Understanding the Link Between Better Nutrition and Improved Mental Health
Nutritional psychiatrists explore how what we eat can directly affect how we feel.
When a patient came in for treatment for anxiety and mild depression, psychiatrist Dr. Drew Ramsey prescribed him a different kind of over-the-counter remedy: oysters.
Ramsey is no ordinary psychiatrist, he is the author of several books that study the connections between nutrition, diet, and mental health. He is also a big fan of oysters since they are chock full of vitamin B12, which studies have found may help reduce brain shrinkage. Oysters are also high in long-chain, omega-3 fatty acids, deficiencies of which have been linked to higher risk for suicide and depression.
Ramsey is one of many doctors in the field of nutritional psychiatry—a field that focused on the link between what you put in your body and how it affects your brain and mental health. Ramsey thinks that a poor diet is a major factor contributing to the current epidemic of depression. He believes that most Americans are “overfed in calories,” but many do not get the micronutrients that our brains need. These micronutrients are easily found in common plant foods, but a CDC report showed that only one in 10 adults meets the minimal daily federal recommendations for fruits and vegetables.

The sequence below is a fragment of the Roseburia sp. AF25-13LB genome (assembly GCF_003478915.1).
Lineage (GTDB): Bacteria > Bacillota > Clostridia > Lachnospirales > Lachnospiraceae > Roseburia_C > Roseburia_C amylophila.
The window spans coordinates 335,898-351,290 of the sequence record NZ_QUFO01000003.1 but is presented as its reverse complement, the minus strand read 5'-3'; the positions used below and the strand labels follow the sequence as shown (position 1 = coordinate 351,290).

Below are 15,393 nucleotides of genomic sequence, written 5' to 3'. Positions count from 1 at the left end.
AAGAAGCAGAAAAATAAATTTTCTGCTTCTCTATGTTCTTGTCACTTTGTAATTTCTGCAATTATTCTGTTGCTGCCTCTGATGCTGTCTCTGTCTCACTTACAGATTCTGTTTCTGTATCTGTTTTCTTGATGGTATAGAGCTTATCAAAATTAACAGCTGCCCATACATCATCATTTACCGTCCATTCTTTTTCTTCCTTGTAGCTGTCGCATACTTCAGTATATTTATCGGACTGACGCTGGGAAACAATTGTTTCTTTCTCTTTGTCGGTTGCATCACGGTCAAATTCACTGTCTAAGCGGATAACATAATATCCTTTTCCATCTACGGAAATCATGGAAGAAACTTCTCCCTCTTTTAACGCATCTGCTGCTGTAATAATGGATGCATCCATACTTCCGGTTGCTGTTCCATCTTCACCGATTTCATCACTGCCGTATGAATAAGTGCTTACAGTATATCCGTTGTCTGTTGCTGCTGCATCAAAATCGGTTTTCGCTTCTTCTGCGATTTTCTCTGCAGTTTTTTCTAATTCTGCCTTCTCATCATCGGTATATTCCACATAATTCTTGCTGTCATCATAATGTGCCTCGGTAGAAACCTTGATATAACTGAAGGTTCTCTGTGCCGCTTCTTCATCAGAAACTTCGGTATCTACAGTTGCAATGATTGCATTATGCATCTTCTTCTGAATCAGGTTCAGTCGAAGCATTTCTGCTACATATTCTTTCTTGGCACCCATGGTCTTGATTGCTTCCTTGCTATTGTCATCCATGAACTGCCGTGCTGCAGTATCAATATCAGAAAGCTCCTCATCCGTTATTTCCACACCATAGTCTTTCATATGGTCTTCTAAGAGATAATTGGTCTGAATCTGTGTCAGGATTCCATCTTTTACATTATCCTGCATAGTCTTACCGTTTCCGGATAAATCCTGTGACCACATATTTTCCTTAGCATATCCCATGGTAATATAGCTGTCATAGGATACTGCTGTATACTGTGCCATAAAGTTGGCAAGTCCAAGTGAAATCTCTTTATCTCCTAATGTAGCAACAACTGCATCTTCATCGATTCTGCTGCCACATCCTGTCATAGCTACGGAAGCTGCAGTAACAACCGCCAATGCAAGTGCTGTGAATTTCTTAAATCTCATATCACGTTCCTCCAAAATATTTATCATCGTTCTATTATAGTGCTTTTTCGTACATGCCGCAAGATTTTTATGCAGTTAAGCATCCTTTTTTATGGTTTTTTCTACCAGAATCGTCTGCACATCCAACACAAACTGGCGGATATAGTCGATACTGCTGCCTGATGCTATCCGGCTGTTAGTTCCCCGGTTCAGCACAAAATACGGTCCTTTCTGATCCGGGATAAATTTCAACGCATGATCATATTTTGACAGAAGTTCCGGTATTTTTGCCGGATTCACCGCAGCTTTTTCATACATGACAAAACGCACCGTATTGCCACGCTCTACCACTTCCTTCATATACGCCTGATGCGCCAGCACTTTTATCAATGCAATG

Nutritional psychiatrists still prescribe antidepressants and other medications when appropriate, and use talk therapy or other traditional forms of counseling. But they push for patients to understand that fresh and nutritious foods can be a great addition to the mix of available therapies toward better mental health.
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